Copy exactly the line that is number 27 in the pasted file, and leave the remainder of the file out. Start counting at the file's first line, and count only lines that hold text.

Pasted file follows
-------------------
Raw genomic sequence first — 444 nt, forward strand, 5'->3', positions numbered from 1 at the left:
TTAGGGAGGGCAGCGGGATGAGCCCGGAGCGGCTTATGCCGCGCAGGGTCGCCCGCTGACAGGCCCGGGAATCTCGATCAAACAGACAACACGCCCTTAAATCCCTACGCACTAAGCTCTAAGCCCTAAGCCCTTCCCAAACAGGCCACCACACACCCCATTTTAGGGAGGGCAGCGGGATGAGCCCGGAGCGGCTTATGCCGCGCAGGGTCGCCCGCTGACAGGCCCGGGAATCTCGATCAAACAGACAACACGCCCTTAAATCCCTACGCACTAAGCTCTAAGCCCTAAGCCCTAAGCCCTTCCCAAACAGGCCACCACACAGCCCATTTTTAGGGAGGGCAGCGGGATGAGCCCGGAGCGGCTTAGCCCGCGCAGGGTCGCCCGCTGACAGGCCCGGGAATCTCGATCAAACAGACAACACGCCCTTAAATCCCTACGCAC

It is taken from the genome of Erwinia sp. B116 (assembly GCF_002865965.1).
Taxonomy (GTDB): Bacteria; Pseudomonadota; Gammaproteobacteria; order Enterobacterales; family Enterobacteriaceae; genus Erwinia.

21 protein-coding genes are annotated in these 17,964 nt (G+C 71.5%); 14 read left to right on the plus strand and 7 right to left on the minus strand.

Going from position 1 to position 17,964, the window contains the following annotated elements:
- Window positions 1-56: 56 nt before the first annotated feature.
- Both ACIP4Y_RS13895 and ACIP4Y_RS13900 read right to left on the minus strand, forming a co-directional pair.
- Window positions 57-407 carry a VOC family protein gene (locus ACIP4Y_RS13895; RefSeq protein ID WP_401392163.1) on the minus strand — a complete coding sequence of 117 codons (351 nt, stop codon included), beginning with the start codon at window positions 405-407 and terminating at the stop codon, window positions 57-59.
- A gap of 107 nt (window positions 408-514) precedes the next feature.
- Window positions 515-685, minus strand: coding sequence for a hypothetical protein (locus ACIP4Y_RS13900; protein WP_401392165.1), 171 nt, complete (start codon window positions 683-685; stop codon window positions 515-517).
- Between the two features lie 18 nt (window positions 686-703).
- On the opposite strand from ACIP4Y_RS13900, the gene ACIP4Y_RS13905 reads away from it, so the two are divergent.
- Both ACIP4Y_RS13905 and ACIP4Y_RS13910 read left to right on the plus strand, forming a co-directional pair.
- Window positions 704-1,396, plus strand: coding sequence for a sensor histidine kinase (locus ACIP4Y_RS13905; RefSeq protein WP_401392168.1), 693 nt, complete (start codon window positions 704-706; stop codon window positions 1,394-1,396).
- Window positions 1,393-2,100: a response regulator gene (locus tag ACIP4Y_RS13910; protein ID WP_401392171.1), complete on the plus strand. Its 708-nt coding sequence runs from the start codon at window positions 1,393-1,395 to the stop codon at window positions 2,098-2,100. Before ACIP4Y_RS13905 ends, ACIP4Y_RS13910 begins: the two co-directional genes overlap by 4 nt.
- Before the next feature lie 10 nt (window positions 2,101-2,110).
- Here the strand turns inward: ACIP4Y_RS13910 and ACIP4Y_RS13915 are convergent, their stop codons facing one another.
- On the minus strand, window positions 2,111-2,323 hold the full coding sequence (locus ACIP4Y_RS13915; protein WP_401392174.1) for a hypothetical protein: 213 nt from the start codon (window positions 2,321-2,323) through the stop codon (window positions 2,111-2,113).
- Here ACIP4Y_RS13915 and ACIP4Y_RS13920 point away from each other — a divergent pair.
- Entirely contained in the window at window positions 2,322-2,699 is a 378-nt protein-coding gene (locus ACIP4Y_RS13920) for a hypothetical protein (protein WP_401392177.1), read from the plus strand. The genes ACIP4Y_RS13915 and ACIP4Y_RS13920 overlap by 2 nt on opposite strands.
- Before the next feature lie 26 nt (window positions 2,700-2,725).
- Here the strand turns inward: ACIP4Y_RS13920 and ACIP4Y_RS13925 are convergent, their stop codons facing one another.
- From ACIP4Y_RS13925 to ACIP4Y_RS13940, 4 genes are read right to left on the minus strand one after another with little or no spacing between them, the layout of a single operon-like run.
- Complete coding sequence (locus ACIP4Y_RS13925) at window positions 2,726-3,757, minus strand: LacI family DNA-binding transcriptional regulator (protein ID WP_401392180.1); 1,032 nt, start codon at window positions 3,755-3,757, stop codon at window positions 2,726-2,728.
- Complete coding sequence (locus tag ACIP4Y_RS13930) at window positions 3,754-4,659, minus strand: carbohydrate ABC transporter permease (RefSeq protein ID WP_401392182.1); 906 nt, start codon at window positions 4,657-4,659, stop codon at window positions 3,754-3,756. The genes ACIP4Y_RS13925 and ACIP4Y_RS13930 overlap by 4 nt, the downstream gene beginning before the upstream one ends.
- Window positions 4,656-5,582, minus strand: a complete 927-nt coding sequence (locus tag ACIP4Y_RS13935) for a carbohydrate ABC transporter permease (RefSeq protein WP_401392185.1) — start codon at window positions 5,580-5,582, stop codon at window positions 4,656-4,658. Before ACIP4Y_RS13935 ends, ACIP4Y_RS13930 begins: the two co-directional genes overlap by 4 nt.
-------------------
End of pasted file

- Window positions 4,656-5,582, minus strand: a complete 927-nt coding sequence (locus tag ACIP4Y_RS13935) for a carbohydrate ABC transporter permease (RefSeq protein WP_401392185.1) — start codon at window positions 5,580-5,582, stop codon at window positions 4,656-4,658. Before ACIP4Y_RS13935 ends, ACIP4Y_RS13930 begins: the two co-directional genes overlap by 4 nt.